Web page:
Voice Loss or Damage a Frustrating Side Effect of Throat Cancer Treatment
LEXINGTON, Ky. (Sept. 2, 2014) -- The incidence of mouth and throat cancer in Kentucky is growing at an alarming pace. Hospitals and clinics across the Commonwealth see approximately 1,400 new mouth and throat cancer patients each year. Treatment often involves surgery, radiation therapy, chemotherapy or a combination of the three. While these treatments are effective and necessary, they may cause undesirable side effects such as loss of the ability to speak and swallow. These side effects can last for months or years and can range from mild hoarseness to near complete loss of voice.
Voice loss or damage is a frustrating side effect of throat cancer treatment and may result in loss of livelihood and personal identity. The UK Voice and Swallow Clinic and the Markey Cancer Center are researching the effects of voice therapy for patients who have received radiation treatment for throat cancer. The goal of the speech-language pathologist is to help patients improve or recover the ability to eat, drink and speak so that they might return to their usual activities.
Advanced cancer may require complete removal of the voice box or larynx. Although helping these patients find a new way to communicate is challenging, voice rehabilitation techniques have advanced enough to make this difficult task possible. The oldest technique, known as esophageal speech, involves training patients to vibrate the food pipe to produce voice.
As odd as it may sound, it is a surprisingly effective way of producing voice. A second technique involves using a small hand-held mechanical device called an artificial larynx, which is placed on the neck or cheek to provide a sound that is transmitted into the mouth, allowing the patient to speak. The most popular technique involves surgically creating a connection between the wind pipe (trachea) and the food pipe (esophagus). A voice prosthesis known as a tracheoesophageal prosthesis (TEP) is inserted into the connection by a specially trained speech-language pathologist. The TEP causes the food pipe to vibrate, producing voice.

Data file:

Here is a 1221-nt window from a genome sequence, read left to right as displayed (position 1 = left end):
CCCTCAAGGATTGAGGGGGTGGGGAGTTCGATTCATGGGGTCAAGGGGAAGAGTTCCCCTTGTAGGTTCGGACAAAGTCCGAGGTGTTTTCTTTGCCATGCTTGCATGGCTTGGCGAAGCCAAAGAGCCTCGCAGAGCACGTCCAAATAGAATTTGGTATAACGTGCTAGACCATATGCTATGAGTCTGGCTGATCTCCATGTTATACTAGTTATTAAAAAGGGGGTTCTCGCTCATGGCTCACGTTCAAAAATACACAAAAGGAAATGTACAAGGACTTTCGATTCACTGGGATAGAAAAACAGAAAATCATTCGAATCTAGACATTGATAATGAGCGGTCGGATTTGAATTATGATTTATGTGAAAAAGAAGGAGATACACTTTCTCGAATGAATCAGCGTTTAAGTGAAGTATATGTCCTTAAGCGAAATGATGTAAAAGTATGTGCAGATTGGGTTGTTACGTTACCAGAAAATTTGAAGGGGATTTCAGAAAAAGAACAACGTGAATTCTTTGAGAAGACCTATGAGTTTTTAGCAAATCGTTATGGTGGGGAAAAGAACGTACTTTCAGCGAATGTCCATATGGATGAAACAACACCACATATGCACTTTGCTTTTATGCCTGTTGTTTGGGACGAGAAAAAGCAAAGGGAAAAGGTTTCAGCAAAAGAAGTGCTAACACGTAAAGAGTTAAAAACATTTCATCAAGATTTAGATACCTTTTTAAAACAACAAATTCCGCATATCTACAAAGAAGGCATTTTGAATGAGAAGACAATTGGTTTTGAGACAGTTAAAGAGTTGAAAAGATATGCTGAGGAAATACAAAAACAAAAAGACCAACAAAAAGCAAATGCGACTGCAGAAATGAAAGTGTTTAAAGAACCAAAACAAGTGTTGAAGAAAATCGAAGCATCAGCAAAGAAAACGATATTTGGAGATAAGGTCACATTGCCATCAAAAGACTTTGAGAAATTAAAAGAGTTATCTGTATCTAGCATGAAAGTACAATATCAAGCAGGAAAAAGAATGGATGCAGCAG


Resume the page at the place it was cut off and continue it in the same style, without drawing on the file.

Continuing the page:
In reality, none of these voice rehabilitation techniques restore a patient’s original voice, but can nonetheless help patients continue to communicate as naturally as possible. Helping patients and families set realistic expectations is an important aspect of the rehabilitation process. A large part of the recovery period involves adjusting and embracing their "new normal."
Of course, the best therapy of all is the one you can avoid. The use of tobacco products (including smokeless tobacco) is closely related to the incidence of mouth and throat cancer. Quitting smoking and/or chewing tobacco is the best way to avoid mouth and throat cancer.
Vrushali Angadi, MS, CCC-SLP, is a speech-language pathologist at the University of Kentucky Voice and Swallow Clinic.
This column appeared in the August 31, 2014, edition of the Lexington Herald-Leader.